The latest Devil May Cry game caused a lot of commotion for right reasons. The game has been panned by the users across the board for what seem to be good reasons.
The first real problem really starts with CAPCOM, who doesn’t have any idea on how to manage the DMC brand at all. People in charge seem to think that when they have no real direction, the best thing is to give it to some other company and wait for the results. This could be a right thing to do, it really would, but only if they gave the brand to people who have competency in the field. Ninja Theory didn’t. Heavenly Sword is one of the worst controlling games I’ve ever had a displeasure to play. Enslaved was decent at best.
I don’t see any reason why CAPCOM gave such a small and unqualified developer such a high brand project as Devil May Cry. I’m sure it was partly because the developers of Platinum Games basically did a new DMC game with Bayonetta, and despite all the buzz around the titular female character Bayonetta managed to garner a decent amount of positive feedback. Vanquish went under the radar, and while the game is a bit unfinished and rough, it’s still pretty fun to play. I just wish it had a lock-on function or I could play it with keyboard/mouse combination.
Nevertheless, what’s done is done despite expectations. Ninja Theory rebooted the whole franchise, discarding and mismanaging the brand while making a game that is laughable at best. I’m not the biggest fan of Devil May Cry series, but I have played the games and I appreciate what they are, and just looking at the gameplay videos throughout the Internet makes me wonder What the hell were they thinking? The gameplay looks so muffled and mediocre, that random PS Move waggling would suffice for the moves. No, just waving your hands in front of Kinect would suffice. Most of the time I see no strategy, and breaking the combo system seems to be easier than shooting fish in a barrel.
All of this because neither CAPCOM or Ninja Theory didn’t care about the customer.
An interview with the main figure of Ninja Theory, and the person who put his own face in the game, shows two basic things; One is that developers really don’t give what you wish to see in your games and only are there to fulfil their own damn interest; Second is that there are people like the interviewer who regard developers as creative rockstars that who are there to be worshipped.
I instead assumed the snarky journalist persona, and without thinking asked, “So, how do you feel about the fan reaction to DMC?”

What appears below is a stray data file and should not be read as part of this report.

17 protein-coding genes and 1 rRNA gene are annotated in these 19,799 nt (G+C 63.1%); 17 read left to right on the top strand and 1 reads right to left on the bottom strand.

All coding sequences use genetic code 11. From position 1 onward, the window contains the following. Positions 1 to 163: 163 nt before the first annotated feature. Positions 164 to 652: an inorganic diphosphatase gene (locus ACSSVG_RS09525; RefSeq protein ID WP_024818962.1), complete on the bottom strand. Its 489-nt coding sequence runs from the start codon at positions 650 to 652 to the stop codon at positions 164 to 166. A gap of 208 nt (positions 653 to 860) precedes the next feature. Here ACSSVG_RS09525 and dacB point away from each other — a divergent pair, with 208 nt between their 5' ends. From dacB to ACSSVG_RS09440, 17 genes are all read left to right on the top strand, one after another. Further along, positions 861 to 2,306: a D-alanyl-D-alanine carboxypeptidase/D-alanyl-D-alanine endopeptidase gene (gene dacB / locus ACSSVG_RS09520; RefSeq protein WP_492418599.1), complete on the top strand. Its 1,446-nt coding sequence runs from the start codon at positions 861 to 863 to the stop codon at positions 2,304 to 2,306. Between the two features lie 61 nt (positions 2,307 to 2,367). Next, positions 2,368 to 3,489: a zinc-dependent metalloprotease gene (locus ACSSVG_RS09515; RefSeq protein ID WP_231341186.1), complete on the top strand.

Tameen looked at me a moment and took a drag of his cigarette. Then without blinking, and without pausing to exhale the smoke from his mouth he said, “I don’t care.”
And neither should any other developer.
Ladies and gentlemen, the Most Idiot Interviewer Award of the Month goes to whoever typed in that line. Saying that developers should not listen to the reaction from your customers is like advising someone not to listen to the warning sound in an aeroplane.
The interviewer mentions some examples that are mostly superficial, like the change in Sonic’s eye colour or how Zelda hasn’t seen any voiced characters to date. I’m sure Zelda would’ve have voice acting if it was up to Aonuma. With DmC the changes are not this superficial, as not only the visual design has changed, but so has the atmosphere and core gameplay. The change is comparable between Castlevania and Castlevania II, but detract the decent gameplay from II and leave the bad bits in.
The changes DmC made ruined the DMC brand. As it is, the brand is now basically in its deathbed. CAPCOM acknowledges this. If all signs follow as they always have, it seems that Devil May Cry has become unprofitable like Street Fighter did after Third Strike, and Mega Man after 9 and 10 (which ultimately killed the franchise.)
I’d start to listen how to make DmC2, if Ninja Theory ever got a second chance. It’s possible, but seeing that the developer rockstar Tameem doesn’t want to hear any of the critique he has gained while basking in the sunlight like in the interview, DmC2 would be just as bombastically bad or won’t be made.
The interviewer is actually a really good example how modern game journalism is all about but journalism. Why would he have a need to thank Tameem for either Heavenly Sword or Enslaved? This sort of ego stroking should be left outside when journalism is in question. The interviewer was doing his job, and he allowed personal life to get better of him.
Ninja Theory’s DmC at the moment struggles with customers that are in the Second Level of Blue ocean strategy (even thou DmC as such competes in the red ocean); customers that are aware of your product, but for whatever reasons they have refuse to purchase your product.
Seeing that a majority of the game industry suffers from this, as does film and music industries, I don’t expect any changes to happen unless something drastic that forces these people either out of job or to change their views. The latter will most likely not happen, and these people are forced to look for a real job.
It seems that a lot of highly respected names are being run to the ground by their respective main developers simply because they treat them as something they can do whatever with. If you work in a café joint that Tameem visits, please throw some hot coffee on him and punch him. He doesn’t care what the customers think, so should anyone he pays for give a second thought what he thinks?